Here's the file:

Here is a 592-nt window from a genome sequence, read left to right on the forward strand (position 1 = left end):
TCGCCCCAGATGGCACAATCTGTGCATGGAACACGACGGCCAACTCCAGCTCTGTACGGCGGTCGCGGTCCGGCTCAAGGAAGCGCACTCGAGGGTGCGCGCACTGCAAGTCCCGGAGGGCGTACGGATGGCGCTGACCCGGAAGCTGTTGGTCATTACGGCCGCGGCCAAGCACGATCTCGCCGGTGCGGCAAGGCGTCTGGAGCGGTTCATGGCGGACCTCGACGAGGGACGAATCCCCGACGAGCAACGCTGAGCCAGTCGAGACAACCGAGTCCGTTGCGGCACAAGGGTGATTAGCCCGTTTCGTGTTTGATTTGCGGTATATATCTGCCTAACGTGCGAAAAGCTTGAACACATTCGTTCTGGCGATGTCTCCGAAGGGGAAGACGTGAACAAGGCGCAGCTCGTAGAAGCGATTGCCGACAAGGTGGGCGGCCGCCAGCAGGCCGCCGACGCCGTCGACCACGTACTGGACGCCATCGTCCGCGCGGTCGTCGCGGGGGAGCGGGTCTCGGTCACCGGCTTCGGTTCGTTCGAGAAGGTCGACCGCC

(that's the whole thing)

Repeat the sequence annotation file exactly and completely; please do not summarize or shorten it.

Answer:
Here is a 592-nt window from a genome sequence, read left to right on the forward strand (position 1 = left end):
TCGCCCCAGATGGCACAATCTGTGCATGGAACACGACGGCCAACTCCAGCTCTGTACGGCGGTCGCGGTCCGGCTCAAGGAAGCGCACTCGAGGGTGCGCGCACTGCAAGTCCCGGAGGGCGTACGGATGGCGCTGACCCGGAAGCTGTTGGTCATTACGGCCGCGGCCAAGCACGATCTCGCCGGTGCGGCAAGGCGTCTGGAGCGGTTCATGGCGGACCTCGACGAGGGACGAATCCCCGACGAGCAACGCTGAGCCAGTCGAGACAACCGAGTCCGTTGCGGCACAAGGGTGATTAGCCCGTTTCGTGTTTGATTTGCGGTATATATCTGCCTAACGTGCGAAAAGCTTGAACACATTCGTTCTGGCGATGTCTCCGAAGGGGAAGACGTGAACAAGGCGCAGCTCGTAGAAGCGATTGCCGACAAGGTGGGCGGCCGCCAGCAGGCCGCCGACGCCGTCGACCACGTACTGGACGCCATCGTCCGCGCGGTCGTCGCGGGGGAGCGGGTCTCGGTCACCGGCTTCGGTTCGTTCGAGAAGGTCGACCGCC